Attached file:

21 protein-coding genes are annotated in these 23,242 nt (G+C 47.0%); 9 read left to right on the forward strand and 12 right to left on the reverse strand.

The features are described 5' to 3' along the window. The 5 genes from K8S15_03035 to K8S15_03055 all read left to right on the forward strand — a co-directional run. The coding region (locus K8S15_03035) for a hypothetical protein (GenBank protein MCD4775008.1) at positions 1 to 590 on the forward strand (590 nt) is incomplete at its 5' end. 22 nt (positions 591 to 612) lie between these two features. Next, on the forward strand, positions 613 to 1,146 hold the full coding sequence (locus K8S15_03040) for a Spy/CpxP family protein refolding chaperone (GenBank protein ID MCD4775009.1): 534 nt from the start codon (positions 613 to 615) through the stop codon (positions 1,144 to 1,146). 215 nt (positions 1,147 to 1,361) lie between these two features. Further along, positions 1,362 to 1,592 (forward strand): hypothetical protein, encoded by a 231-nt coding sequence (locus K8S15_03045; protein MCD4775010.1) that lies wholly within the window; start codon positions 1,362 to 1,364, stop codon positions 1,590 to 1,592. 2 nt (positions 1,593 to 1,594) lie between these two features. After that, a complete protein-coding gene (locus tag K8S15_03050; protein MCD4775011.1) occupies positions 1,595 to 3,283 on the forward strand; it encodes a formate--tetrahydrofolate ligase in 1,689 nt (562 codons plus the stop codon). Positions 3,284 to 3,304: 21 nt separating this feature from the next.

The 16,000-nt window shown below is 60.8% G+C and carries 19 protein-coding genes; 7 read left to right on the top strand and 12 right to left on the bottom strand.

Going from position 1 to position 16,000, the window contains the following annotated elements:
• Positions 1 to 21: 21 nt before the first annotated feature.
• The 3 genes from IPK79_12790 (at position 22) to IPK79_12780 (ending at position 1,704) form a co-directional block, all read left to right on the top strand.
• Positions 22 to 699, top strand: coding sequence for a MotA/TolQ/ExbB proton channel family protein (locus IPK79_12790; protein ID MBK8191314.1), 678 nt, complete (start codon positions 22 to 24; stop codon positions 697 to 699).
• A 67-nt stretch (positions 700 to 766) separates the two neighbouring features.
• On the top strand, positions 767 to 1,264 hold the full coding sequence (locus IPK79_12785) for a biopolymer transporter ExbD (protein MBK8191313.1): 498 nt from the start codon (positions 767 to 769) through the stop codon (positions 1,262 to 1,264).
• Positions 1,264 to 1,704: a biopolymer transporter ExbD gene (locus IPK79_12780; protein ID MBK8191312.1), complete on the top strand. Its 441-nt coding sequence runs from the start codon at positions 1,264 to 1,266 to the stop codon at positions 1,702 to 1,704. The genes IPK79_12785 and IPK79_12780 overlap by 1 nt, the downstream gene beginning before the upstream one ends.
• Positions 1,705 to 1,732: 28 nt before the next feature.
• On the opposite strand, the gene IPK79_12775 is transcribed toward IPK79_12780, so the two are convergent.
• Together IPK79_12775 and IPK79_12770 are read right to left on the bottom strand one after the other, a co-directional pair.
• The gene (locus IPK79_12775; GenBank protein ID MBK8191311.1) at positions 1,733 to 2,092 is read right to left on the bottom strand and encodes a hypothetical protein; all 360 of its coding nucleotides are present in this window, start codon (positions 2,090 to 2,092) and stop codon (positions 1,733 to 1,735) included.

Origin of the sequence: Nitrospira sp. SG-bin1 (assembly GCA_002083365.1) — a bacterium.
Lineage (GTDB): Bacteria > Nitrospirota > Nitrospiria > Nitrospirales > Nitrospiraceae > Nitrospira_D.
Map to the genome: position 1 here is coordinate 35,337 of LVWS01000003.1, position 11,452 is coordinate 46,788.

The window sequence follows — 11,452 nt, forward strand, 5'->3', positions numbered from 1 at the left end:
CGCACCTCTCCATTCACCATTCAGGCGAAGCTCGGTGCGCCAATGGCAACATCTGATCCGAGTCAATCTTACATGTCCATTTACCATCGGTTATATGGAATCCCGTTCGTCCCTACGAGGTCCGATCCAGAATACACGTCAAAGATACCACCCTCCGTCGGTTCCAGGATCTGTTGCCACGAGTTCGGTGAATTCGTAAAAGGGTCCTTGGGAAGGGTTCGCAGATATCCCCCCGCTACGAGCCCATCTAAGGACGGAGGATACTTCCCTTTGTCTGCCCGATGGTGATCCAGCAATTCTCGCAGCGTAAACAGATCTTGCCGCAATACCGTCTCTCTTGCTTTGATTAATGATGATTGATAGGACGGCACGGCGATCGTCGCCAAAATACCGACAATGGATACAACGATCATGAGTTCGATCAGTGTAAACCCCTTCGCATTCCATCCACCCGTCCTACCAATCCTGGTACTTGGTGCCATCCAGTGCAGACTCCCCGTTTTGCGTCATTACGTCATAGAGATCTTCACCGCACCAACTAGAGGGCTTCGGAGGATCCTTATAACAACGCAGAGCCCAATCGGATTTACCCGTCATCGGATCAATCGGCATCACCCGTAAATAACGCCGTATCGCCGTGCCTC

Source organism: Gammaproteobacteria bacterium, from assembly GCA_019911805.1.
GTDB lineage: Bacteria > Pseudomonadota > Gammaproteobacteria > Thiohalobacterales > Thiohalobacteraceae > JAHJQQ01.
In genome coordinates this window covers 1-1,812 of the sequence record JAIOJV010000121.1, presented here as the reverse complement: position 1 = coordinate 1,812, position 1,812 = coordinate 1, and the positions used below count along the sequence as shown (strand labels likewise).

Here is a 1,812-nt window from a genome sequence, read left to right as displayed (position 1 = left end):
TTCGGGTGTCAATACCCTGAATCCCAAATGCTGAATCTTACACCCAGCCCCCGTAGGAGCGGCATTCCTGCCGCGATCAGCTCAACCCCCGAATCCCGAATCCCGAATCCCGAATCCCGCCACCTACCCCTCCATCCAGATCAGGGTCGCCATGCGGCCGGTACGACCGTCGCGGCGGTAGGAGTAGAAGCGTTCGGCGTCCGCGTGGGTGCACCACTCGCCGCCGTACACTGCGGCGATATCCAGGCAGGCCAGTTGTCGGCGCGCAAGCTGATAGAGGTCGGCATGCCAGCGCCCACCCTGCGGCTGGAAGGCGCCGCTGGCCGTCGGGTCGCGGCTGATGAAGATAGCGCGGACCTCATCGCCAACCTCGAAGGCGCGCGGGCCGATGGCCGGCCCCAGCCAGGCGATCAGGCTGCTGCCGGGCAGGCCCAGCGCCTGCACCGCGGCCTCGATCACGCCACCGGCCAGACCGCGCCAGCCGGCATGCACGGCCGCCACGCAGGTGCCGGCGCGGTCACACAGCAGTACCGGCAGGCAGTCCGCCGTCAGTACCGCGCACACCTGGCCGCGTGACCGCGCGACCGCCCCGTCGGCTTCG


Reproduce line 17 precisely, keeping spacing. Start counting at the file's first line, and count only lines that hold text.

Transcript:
Map to the genome: position 1 here is coordinate 35,337 of LVWS01000003.1, position 11,452 is coordinate 46,788.